Call for papers vol 9, no. 1, 2018 is open until 30 March 2018


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Criminal and terrorist networks which have emerged from a state of perpetual conflict and instability blatantly reveal the ultimate danger of the crime-terror connection
to international security. Operating within de facto ‘safe havens’ for illicit operations, weak and failed states foster nefarious collaboration, which subsequently seeks to perpetuate a condition of civil (or regional) war to secure economic and political power. In most of these situations conflict/war has provided “legitimating for various criminal forms of private aggrandizement while at the same time these are necessary sources of revenue in order to sustain the war. The warring parties need more or less permanent conflict both to reproduce their positions of power and for access to resources” (Kaldor, 1999:110).
Some newer transnational crime groups, often originating in ungovernable regions, are now establishing their links with terrorist groups; because the criminal groups do not posses long-term and efficient financial strategies and they want neither stability nor strong states that can control them. Another significant reason is that new transnational groups likely take advantages of the chaos of war and dysfunctional state functions and generate huge profits from cooperating with terrorists. Consequently, the new types of transnational crime groups share consistent interests with terrorist and they gradually form terrorist-transnational crime relationship. As Louise Shelley argues that “the terroristtransnational crime relationship extends beyond a marriage of convenience that generates profits or provides logistics: it goes to the very heart of the relationship between crime groups and the state” (Shelley, 2005:105).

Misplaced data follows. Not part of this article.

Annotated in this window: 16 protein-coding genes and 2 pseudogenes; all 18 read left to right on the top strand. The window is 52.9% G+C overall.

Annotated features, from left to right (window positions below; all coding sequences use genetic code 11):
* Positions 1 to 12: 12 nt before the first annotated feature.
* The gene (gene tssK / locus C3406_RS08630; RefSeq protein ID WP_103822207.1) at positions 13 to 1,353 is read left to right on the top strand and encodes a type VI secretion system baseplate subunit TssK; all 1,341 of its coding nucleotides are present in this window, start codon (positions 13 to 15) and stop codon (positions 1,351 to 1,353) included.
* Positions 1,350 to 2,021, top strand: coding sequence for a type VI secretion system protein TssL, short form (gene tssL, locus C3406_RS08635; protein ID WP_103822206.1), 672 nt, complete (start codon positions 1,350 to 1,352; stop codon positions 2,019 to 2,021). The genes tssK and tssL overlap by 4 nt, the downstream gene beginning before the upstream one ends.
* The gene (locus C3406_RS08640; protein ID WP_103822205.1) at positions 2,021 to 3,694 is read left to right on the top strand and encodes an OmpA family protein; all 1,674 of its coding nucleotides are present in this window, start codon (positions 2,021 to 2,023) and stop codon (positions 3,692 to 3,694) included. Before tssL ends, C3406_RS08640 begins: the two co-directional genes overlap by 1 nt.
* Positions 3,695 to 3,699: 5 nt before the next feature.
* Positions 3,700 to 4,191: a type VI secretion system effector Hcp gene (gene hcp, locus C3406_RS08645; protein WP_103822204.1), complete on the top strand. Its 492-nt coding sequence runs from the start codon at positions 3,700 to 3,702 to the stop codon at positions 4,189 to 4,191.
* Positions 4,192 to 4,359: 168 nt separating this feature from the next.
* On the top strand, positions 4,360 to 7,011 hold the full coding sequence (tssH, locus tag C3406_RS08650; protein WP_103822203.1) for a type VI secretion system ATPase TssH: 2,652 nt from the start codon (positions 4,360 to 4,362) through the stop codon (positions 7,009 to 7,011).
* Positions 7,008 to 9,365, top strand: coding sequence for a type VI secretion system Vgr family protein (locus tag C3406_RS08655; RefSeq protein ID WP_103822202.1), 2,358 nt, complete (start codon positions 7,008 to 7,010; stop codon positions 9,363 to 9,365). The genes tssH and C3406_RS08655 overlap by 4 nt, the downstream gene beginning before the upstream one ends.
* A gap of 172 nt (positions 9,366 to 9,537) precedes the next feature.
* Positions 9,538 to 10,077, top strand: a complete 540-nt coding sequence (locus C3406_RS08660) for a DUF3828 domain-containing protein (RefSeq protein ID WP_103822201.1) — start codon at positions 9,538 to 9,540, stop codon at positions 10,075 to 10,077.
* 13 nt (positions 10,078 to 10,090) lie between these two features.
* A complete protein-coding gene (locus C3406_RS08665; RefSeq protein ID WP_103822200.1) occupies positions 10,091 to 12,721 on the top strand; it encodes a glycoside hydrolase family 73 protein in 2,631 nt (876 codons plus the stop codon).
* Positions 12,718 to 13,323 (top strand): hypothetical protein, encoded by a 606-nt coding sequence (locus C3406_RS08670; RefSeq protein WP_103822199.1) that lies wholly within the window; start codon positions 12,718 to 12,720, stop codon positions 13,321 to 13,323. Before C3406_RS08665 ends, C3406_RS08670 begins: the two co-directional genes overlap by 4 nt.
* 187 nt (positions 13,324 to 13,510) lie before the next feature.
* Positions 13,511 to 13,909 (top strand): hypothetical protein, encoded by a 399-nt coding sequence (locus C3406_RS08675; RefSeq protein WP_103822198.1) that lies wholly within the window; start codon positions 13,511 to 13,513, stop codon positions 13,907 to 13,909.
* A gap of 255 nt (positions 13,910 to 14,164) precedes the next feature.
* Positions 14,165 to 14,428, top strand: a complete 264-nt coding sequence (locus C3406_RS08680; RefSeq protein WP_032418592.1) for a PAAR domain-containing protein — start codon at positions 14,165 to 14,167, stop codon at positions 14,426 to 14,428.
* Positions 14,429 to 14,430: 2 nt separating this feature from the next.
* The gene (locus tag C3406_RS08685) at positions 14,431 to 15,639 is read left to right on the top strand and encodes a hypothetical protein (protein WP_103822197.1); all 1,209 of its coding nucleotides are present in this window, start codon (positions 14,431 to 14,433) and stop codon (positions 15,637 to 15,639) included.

Meanwhile, terrorist groups tend to transform into criminal organizations who are interested in generating revenue in order to achieve political objectives. The situation would change only if these traditional groups were serious crippled and compelled to combine with terrorists for combating their common enemies—the state authorities. On the other hand, the alliances of transnational criminal organizations (especially for new crime groups) and terrorist groups indeed exist and constantly occur depending on their consistent interests.

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